Marcus Wareing (notes from the BBC interview)

In this post, there are notes so that you can understand the BBC radio 4 Desert Island Discs interview with Marcus Wareing. He is a very well known British chef.   Aggie and I are currently creating a podcast and it will be launched on 1st October!

You can listen to the interview here: https://www.bbc.co.uk/programmes/m0006t4q

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INTRO BY LL

0:49 One of the most respected and acclaimed chefs 

0:57 A string of best selling cookbooks 

 1:08 But the seeds of his career were sown as he accompanied his father (a fruit merchant) 

1:15 His talent singled him out early 

1:19 His notorious work ethic sorted the rest 

1:24 By 26 He had clocked up more 18 hour days than most do in a lifetime 

WHY A CHEF?

2:03 What was the appeal? [LL]

2:10 It was the working with basic produce that my father bought and sold  

2:27 Could spend quality time with my father 

2:37 When I reflect back on the time

2:41 Get your head down 

2:46 My father was a stickler for precision 

CRISIS IN DINING 

4:01 Mid market chains shutting down [LL]

4:08 Are we seeing a crisis unfolding in the dining industry  [LL]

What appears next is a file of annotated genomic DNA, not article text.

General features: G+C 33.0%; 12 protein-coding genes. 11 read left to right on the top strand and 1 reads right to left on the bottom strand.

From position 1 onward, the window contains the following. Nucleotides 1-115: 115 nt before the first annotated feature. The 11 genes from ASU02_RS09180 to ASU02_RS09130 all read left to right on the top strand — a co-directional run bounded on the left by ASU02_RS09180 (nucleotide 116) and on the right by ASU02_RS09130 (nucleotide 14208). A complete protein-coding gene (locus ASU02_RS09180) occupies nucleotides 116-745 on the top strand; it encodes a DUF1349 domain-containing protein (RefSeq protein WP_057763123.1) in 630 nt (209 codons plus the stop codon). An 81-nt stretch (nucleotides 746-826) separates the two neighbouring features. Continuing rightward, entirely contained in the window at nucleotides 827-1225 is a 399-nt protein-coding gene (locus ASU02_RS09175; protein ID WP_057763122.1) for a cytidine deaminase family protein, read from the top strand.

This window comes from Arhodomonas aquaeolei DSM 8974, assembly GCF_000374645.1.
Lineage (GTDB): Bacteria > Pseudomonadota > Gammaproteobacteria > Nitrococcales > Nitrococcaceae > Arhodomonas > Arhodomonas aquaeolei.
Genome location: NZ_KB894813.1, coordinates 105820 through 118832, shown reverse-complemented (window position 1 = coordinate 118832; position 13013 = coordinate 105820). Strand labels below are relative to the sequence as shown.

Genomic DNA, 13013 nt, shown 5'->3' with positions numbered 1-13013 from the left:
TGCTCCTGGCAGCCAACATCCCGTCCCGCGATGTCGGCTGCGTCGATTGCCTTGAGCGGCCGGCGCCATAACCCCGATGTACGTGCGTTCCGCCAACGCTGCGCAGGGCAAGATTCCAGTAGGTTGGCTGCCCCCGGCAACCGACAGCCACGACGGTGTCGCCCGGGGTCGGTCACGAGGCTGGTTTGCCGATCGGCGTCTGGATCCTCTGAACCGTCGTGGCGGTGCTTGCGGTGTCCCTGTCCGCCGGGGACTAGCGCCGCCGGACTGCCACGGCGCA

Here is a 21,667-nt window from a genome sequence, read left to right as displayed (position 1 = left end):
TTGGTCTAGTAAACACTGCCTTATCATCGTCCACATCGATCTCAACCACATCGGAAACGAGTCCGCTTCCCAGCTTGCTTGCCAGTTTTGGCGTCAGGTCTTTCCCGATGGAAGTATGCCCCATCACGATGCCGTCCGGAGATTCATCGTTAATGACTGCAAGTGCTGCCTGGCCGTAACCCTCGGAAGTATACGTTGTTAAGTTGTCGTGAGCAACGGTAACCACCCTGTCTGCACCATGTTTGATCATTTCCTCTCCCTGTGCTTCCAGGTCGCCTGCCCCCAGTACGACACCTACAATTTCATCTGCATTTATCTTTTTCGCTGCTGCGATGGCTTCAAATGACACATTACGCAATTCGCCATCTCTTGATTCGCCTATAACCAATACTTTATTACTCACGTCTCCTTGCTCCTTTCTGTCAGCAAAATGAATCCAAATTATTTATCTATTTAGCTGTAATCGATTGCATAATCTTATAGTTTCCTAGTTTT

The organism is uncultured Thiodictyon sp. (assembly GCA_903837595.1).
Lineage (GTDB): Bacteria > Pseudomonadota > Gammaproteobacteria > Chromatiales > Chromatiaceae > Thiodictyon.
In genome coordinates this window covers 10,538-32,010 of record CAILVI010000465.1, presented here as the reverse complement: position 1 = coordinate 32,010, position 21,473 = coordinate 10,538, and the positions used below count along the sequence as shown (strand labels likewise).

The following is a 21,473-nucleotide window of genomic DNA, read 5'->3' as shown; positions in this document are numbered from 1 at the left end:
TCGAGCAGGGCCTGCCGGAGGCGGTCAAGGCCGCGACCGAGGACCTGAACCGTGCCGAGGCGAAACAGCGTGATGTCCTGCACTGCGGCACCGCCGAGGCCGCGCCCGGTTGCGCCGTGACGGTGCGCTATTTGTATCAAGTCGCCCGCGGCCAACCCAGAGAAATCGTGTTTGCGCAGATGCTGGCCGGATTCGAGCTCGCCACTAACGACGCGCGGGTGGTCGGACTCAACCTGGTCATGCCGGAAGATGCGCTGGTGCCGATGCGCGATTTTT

4:20 Such a cloud that sits above us

4:32 The tide is changing 

5:11 So we have to make sure that we get it right 

MASTERCHEF PROFESSIONALS 

5:18 Has it changed your outlook on what is a great plate of food? [LL]

5:46 So I’m short, sharp and to the point 

6:02 I’m actually using the chef as a channel to the viewer 

6:16 I think I was taking them for granted  (the chef) 

SECOND DISC  (COME ON EILEEN)

6:44 This holds fond memories for me (mum called Eileen) 

MOTHER 

8:16 She was so houseproud 

8:20 The house was immaculate 

8:34 They were that starched!

8:37 You’d walk into the kitchen stiff as a board 

8:49 She was tough, strict in every way I can remember 

9:00 Presumably you Learnt from her (2 of 4 become chefs) 

9:11 I became a lot better than her in a short period of time because I was starting to master a trade (!) 

Looks back - meat overcooked, veg overcooked, apple pie had a soggy bottom

9:27 Vegetables cooked to smithereens because that’s how my dad likes them! 

SIBLINGS

9:44 There was a big gap (in ages) 

9:48 Everyone in my house was a workaholic 

10:10 Someone who stood up for me when things got tough 

FATHER 

10:48 He didn’t trust himself he would quadruple check everything

11:18 Were you aware that that was an unusual family culture? [LL]

11:51 If you had borrowings you had to work very hard to make ends meet

THIRD DISC (IN DREAMS) 

12:09 The only cassette he had in his car 

FAMILY BUSINESS 

13:25 Was standing on the back of the wagon 

13:37 Couldn’t see a long term future in the business 

13:59 Chips, deep fried this 

14:06 Fresh produce died away 

14:29 I wanted to work I was a worker 

14:42 That college that opened the door to London 

15:02 He pulled me to one side afterwards 

15:10 Such precision, hygiene and togetherness 

15:28 And the rest is history

FOURTH DISC (SIMPLY THE BEST)